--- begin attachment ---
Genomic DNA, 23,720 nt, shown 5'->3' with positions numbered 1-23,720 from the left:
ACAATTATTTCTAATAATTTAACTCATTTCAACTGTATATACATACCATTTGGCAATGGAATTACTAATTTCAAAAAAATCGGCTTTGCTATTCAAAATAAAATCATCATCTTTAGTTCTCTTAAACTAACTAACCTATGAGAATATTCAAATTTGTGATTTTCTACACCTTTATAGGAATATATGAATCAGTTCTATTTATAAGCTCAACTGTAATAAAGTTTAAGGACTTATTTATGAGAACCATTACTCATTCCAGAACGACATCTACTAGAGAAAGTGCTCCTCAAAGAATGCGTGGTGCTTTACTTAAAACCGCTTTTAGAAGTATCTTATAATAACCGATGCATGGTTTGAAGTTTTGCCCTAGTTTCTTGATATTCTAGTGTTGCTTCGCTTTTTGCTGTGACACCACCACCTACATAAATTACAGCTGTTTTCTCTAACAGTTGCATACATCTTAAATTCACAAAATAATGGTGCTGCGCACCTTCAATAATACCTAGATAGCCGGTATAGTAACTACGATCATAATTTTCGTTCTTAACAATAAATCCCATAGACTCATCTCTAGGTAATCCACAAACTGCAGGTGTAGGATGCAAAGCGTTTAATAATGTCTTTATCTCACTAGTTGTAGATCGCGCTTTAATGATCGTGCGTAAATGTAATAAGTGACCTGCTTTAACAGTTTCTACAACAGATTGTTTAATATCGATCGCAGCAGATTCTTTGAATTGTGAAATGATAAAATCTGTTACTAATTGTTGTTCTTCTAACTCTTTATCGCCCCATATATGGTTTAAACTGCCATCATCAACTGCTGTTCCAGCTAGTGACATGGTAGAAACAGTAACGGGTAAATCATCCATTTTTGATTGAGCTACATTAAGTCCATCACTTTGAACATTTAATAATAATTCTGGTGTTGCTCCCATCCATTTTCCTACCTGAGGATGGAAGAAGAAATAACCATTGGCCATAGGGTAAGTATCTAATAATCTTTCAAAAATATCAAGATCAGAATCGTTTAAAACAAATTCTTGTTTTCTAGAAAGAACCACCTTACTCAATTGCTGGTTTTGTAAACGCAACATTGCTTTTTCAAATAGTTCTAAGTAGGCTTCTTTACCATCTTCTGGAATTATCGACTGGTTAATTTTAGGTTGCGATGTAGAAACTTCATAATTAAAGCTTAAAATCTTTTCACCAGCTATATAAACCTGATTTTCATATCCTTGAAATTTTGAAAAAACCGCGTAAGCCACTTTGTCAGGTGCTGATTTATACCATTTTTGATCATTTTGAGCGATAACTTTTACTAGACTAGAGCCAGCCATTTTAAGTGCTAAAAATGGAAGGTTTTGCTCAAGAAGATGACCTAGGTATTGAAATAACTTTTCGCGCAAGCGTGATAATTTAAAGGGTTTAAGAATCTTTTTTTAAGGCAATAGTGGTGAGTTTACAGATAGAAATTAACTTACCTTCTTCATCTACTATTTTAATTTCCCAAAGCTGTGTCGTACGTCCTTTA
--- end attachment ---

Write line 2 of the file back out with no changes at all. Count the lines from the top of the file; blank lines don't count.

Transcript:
ACAATTATTTCTAATAATTTAACTCATTTCAACTGTATATACATACCATTTGGCAATGGAATTACTAATTTCAAAAAAATCGGCTTTGCTATTCAAAATAAAATCATCATCTTTAGTTCTCTTAAACTAACTAACCTATGAGAATATTCAAATTTGTGATTTTCTACACCTTTATAGGAATATATGAATCAGTTCTATTTATAAGCTCAACTGTAATAAAGTTTAAGGACTTATTTATGAGAACCATTACTCATTCCAGAACGACATCTACTAGAGAAAGTGCTCCTCAAAGAATGCGTGGTGCTTTACTTAAAACCGCTTTTAGAAGTATCTTATAATAACCGATGCATGGTTTGAAGTTTTGCCCTAGTTTCTTGATATTCTAGTGTTGCTTCGCTTTTTGCTGTGACACCACCACCTACATAAATTACAGCTGTTTTCTCTAACAGTTGCATACATCTTAAATTCACAAAATAATGGTGCTGCGCACCTTCAATAATACCTAGATAGCCGGTATAGTAACTACGATCATAATTTTCGTTCTTAACAATAAATCCCATAGACTCATCTCTAGGTAATCCACAAACTGCAGGTGTAGGATGCAAAGCGTTTAATAATGTCTTTATCTCACTAGTTGTAGATCGCGCTTTAATGATCGTGCGTAAATGTAATAAGTGACCTGCTTTAACAGTTTCTACAACAGATTGTTTAATATCGATCGCAGCAGATTCTTTGAATTGTGAAATGATAAAATCTGTTACTAATTGTTGTTCTTCTAACTCTTTATCGCCCCATATATGGTTTAAACTGCCATCATCAACTGCTGTTCCAGCTAGTGACATGGTAGAAACAGTAACGGGTAAATCATCCATTTTTGATTGAGCTACATTAAGTCCATCACTTTGAACATTTAATAATAATTCTGGTGTTGCTCCCATCCATTTTCCTACCTGAGGATGGAAGAAGAAATAACCATTGGCCATAGGGTAAGTATCTAATAATCTTTCAAAAATATCAAGATCAGAATCGTTTAAAACAAATTCTTGTTTTCTAGAAAGAACCACCTTACTCAATTGCTGGTTTTGTAAACGCAACATTGCTTTTTCAAATAGTTCTAAGTAGGCTTCTTTACCATCTTCTGGAATTATCGACTGGTTAATTTTAGGTTGCGATGTAGAAACTTCATAATTAAAGCTTAAAATCTTTTCACCAGCTATATAAACCTGATTTTCATATCCTTGAAATTTTGAAAAAACCGCGTAAGCCACTTTGTCAGGTGCTGATTTATACCATTTTTGATCATTTTGAGCGATAACTTTTACTAGACTAGAGCCAGCCATTTTAAGTGCTAAAAATGGAAGGTTTTGCTCAAGAAGATGACCTAGGTATTGAAATAACTTTTCGCGCAAGCGTGATAATTTAAAGGGTTTAAGAATCTTTTTTTAAGGCAATAGTGGTGAGTTTACAGATAGAAATTAACTTACCTTCTTCATCTACTATTTTAATTTCCCAAAGCTGTGTCGTACGTCCTTTA